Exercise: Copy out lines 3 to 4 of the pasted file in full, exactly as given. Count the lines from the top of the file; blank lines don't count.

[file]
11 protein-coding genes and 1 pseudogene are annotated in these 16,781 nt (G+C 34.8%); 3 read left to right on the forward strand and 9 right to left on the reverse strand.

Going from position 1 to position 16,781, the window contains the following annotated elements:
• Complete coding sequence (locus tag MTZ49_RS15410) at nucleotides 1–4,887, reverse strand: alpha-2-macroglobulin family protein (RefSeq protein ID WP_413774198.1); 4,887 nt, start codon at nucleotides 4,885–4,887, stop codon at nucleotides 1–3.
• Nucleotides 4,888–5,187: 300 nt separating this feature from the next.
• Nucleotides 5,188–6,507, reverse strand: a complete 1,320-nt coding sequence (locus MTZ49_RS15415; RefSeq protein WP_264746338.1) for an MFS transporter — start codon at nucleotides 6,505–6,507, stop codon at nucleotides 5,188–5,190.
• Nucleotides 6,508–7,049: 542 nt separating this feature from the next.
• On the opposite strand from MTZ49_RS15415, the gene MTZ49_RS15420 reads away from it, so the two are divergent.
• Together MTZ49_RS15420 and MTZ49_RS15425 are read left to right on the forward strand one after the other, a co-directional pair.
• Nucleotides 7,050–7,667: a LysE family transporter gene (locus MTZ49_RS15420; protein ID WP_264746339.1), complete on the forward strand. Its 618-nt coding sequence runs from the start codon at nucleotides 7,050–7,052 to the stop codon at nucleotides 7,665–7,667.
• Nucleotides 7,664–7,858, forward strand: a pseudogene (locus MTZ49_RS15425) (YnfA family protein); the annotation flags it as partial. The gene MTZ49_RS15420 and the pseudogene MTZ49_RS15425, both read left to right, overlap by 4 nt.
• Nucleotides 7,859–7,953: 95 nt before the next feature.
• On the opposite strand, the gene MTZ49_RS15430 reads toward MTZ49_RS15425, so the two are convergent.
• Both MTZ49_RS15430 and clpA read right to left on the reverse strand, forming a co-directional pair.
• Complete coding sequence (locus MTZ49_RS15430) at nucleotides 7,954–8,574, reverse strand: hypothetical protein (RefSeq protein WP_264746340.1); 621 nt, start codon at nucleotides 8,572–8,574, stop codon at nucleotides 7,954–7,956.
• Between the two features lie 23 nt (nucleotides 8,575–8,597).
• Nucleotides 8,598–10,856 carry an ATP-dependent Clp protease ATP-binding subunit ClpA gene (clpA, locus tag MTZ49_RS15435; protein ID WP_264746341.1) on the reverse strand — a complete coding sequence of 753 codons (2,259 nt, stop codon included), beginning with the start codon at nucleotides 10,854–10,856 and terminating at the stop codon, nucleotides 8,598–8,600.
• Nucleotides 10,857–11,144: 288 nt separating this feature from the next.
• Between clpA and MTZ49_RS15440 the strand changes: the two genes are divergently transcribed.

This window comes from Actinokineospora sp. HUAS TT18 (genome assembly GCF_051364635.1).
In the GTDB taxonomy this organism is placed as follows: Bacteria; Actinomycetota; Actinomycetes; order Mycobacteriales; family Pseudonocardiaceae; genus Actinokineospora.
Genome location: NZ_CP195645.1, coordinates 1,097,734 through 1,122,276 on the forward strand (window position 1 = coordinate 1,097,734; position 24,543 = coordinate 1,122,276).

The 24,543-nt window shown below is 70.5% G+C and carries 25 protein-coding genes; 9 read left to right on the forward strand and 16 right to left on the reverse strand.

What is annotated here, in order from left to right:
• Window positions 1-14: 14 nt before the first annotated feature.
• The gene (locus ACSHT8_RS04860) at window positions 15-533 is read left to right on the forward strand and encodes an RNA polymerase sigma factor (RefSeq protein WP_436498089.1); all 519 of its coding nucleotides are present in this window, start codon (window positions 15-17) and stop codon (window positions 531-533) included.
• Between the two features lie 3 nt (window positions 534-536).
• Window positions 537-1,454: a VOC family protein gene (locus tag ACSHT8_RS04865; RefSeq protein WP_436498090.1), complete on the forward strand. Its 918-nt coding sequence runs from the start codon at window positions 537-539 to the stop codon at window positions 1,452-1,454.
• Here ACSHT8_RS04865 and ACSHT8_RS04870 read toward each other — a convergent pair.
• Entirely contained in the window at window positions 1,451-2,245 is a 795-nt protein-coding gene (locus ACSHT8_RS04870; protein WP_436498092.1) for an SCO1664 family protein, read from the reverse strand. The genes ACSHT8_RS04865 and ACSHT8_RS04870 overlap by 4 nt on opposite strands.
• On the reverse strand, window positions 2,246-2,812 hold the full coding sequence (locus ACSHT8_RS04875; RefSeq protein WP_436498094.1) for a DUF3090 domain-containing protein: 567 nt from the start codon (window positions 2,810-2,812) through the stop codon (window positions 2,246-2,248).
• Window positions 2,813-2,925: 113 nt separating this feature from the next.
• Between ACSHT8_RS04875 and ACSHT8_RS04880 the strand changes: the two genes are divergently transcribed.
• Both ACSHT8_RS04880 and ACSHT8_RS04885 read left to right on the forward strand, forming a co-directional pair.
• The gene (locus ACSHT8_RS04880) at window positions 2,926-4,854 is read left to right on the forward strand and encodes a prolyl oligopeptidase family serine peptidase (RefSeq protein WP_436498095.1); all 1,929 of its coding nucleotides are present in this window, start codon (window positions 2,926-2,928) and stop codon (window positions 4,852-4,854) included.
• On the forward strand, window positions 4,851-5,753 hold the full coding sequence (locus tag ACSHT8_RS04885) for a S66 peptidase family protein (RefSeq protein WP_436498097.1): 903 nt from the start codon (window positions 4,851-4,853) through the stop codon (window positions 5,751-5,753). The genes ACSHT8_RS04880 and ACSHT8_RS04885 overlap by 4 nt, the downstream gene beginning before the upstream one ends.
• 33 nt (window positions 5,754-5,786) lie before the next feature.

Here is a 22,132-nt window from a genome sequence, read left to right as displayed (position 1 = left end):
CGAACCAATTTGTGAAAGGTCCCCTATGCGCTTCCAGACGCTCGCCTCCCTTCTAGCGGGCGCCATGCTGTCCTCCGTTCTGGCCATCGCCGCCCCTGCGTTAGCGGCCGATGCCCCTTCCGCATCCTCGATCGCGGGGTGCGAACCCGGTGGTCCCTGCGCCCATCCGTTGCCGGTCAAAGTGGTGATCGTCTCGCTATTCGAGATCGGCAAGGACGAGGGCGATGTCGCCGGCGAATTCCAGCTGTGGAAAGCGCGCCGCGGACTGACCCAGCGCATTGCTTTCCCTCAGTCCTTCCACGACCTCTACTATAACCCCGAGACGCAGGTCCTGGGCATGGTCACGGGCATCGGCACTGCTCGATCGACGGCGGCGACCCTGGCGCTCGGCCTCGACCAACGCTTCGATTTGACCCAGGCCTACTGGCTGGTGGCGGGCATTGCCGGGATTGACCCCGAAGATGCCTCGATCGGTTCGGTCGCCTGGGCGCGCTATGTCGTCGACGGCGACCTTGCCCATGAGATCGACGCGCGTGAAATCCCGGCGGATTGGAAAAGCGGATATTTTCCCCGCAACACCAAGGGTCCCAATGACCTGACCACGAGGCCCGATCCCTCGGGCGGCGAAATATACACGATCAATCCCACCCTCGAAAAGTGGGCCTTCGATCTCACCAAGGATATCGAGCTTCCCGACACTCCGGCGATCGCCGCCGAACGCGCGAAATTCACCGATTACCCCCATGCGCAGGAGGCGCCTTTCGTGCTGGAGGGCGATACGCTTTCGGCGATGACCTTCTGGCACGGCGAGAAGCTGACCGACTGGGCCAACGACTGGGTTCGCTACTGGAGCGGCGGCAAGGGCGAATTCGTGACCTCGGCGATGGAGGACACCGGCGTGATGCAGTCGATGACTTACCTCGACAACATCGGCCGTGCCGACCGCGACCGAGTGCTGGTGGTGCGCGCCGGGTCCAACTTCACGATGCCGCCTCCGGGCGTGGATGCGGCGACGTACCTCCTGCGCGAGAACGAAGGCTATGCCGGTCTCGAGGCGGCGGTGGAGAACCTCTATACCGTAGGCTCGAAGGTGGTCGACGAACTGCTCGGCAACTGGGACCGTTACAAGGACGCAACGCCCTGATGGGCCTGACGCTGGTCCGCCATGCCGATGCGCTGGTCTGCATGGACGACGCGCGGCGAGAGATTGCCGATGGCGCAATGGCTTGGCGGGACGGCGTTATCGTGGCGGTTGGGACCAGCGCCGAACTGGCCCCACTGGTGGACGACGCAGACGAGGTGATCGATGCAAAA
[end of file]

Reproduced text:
• Complete coding sequence (locus tag MTZ49_RS15410) at nucleotides 1–4,887, reverse strand: alpha-2-macroglobulin family protein (RefSeq protein ID WP_413774198.1); 4,887 nt, start codon at nucleotides 4,885–4,887, stop codon at nucleotides 1–3.
• Nucleotides 4,888–5,187: 300 nt separating this feature from the next.